Lesser of two evils
That’s the thing with business – you always need to make sure you know what the consequences may be. Don’t get me wrong, we all make mistakes. Some of them really silly ones. But I found throughout my business career so far, that consequence and a possible chain reaction are frequently not considered enough. Let's call it a necessary analysis of all the possible outcomes.
Let me give you an example. Say, your competitor is doing something you are unhappy with – they brought a product similar to yours to the market or they stepped on your toes by encroaching on your territory. Like all human beings, we automatically get defensive. The first three stages of grief come to mind – shock, disbelief and anger. You want to act. You NEED to act. You lash out on social media, tell your friends and family about how upset you are. You tell your followers about how disgraceful the situation is. How very unfair. But the failure comes in not analysing what outcomes opposing the situation may actually have. Because what if there was a very appealing silver lining in what your competition was doing? What if their actions worked in your favour by promoting your product or by emphasising the quality of what you have to offer? What if, instead of getting angry, you’d harvest it and use it to your advantage?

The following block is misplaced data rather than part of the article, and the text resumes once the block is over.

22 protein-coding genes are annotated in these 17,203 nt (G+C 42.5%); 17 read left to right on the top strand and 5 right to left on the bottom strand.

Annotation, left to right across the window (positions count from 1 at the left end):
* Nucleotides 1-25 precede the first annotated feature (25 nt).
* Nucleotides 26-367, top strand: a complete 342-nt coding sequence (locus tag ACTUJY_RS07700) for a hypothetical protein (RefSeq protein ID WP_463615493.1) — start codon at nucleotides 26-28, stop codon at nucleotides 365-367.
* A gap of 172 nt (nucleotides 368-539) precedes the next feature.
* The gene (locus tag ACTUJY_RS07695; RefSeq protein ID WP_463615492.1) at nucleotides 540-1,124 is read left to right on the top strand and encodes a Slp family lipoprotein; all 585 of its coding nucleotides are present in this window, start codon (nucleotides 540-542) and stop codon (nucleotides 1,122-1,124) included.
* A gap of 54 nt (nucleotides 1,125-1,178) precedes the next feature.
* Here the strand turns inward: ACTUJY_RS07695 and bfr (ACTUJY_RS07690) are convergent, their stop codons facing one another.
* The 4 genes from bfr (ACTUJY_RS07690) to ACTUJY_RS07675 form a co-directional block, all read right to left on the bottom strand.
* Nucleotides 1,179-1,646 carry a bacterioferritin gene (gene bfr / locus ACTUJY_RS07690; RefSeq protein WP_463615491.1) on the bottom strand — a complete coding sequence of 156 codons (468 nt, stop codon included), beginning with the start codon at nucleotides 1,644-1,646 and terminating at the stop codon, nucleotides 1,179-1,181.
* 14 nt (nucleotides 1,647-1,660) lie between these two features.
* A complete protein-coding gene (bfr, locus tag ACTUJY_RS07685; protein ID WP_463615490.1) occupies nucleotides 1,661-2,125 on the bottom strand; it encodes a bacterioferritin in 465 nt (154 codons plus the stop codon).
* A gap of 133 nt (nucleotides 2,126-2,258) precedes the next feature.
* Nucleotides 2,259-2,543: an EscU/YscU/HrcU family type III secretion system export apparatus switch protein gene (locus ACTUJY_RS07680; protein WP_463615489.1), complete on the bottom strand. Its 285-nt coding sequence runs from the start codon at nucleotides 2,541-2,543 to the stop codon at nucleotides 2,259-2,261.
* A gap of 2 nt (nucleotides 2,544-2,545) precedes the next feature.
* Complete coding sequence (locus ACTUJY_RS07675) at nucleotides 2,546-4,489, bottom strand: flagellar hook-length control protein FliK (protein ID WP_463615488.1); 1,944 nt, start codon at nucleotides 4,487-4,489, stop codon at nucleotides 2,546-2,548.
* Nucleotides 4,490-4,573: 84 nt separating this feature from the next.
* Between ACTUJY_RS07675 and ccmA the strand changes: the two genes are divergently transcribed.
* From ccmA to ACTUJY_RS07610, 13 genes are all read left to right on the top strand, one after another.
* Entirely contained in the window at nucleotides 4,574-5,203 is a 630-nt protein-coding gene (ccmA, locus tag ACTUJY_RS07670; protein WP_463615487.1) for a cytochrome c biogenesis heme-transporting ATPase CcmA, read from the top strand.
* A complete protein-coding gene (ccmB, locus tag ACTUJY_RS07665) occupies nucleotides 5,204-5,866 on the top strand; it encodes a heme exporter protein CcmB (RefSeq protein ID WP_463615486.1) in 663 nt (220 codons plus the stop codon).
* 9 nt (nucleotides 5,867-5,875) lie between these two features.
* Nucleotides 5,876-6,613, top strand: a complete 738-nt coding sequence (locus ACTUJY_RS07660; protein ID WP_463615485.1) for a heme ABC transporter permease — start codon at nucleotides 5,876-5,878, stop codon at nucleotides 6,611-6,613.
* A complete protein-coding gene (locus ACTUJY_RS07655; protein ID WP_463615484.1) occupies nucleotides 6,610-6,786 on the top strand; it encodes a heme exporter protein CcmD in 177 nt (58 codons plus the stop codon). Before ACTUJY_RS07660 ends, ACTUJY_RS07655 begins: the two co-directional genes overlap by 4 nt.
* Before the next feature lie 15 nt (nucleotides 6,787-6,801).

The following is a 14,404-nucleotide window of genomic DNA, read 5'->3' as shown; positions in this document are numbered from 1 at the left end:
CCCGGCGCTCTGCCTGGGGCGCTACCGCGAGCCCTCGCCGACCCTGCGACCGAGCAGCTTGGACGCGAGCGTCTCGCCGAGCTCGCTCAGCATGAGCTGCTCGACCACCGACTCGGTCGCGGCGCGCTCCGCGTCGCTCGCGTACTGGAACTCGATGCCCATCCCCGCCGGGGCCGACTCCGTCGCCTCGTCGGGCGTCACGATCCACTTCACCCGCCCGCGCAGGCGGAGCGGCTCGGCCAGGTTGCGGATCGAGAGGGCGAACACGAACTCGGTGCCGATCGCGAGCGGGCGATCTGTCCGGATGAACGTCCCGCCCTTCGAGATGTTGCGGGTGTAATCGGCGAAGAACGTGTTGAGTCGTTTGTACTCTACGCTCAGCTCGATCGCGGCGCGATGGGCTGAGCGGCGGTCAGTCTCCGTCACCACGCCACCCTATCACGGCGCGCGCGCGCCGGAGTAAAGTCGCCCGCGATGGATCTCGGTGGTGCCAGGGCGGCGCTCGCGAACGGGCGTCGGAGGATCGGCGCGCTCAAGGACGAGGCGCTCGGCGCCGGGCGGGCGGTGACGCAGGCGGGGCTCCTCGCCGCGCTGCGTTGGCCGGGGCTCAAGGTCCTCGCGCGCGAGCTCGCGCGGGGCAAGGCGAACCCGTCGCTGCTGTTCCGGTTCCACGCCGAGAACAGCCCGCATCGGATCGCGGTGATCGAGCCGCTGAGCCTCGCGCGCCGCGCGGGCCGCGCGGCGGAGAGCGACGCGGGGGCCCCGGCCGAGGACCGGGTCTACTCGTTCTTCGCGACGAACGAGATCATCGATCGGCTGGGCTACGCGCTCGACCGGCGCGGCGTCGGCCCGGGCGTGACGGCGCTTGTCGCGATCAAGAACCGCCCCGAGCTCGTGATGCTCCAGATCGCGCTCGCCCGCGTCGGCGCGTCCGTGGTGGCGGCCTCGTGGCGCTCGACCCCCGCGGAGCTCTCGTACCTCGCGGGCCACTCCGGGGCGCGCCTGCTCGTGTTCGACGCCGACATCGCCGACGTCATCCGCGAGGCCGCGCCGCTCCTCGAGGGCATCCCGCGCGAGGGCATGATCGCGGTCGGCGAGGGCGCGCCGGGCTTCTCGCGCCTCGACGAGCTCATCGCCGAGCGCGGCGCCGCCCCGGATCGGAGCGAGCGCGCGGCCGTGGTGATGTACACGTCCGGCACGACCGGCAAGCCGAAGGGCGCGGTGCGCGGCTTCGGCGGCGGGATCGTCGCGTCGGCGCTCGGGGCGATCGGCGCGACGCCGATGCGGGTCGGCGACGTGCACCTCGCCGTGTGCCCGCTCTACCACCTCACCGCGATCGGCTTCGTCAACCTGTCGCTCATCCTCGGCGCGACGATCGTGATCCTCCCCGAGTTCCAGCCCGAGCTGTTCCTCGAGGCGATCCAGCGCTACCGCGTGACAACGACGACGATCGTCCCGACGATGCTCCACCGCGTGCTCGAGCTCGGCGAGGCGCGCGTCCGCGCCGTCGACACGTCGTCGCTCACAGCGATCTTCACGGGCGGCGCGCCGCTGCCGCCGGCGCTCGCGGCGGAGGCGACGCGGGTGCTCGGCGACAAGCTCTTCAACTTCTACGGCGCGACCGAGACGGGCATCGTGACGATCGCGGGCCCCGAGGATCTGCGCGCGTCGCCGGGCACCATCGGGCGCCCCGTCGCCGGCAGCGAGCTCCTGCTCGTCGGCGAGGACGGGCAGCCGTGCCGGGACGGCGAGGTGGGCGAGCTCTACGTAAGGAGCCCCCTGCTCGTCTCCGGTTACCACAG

But the damage is done. You did get angry. You did tell everyone just HOW angry you are. And trust me – your competitor knows that. They are now at the advantage. They may choose to anger you further or, depending on circumstances, to protect their interests and look for other avenues. And be sure of this – these avenues will have more deeming effect on your business than the initial action would ever have.
So take a deep breath and think it through first. Perhaps even reach out to the other company to let them know that they have done something that you consider wrong. They may not even realise. Being passive aggressive is rarely ever a solution.